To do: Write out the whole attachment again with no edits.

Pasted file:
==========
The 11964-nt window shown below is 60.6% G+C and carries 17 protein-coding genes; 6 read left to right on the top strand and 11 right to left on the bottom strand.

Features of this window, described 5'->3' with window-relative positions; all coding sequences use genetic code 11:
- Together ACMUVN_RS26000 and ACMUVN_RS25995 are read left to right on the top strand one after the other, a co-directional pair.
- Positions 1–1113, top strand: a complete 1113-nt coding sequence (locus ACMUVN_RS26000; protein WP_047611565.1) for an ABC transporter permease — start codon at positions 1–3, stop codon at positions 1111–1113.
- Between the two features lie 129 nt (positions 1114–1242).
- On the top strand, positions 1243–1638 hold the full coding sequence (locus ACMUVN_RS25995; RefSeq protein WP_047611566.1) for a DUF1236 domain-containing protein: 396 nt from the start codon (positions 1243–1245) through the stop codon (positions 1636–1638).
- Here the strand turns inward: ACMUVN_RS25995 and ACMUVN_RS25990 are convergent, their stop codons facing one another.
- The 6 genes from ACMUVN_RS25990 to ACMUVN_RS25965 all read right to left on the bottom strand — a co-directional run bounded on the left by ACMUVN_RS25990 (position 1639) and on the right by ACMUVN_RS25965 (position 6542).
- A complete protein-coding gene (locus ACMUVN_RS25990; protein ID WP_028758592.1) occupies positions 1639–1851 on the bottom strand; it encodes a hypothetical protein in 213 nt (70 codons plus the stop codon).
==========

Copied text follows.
The 11964-nt window shown below is 60.6% G+C and carries 17 protein-coding genes; 6 read left to right on the top strand and 11 right to left on the bottom strand.

Features of this window, described 5'->3' with window-relative positions; all coding sequences use genetic code 11:
- Together ACMUVN_RS26000 and ACMUVN_RS25995 are read left to right on the top strand one after the other, a co-directional pair.
- Positions 1–1113, top strand: a complete 1113-nt coding sequence (locus ACMUVN_RS26000; protein WP_047611565.1) for an ABC transporter permease — start codon at positions 1–3, stop codon at positions 1111–1113.
- Between the two features lie 129 nt (positions 1114–1242).
- On the top strand, positions 1243–1638 hold the full coding sequence (locus ACMUVN_RS25995; RefSeq protein WP_047611566.1) for a DUF1236 domain-containing protein: 396 nt from the start codon (positions 1243–1245) through the stop codon (positions 1636–1638).
- Here the strand turns inward: ACMUVN_RS25995 and ACMUVN_RS25990 are convergent, their stop codons facing one another.
- The 6 genes from ACMUVN_RS25990 to ACMUVN_RS25965 all read right to left on the bottom strand — a co-directional run bounded on the left by ACMUVN_RS25990 (position 1639) and on the right by ACMUVN_RS25965 (position 6542).
- A complete protein-coding gene (locus ACMUVN_RS25990; protein ID WP_028758592.1) occupies positions 1639–1851 on the bottom strand; it encodes a hypothetical protein in 213 nt (70 codons plus the stop codon).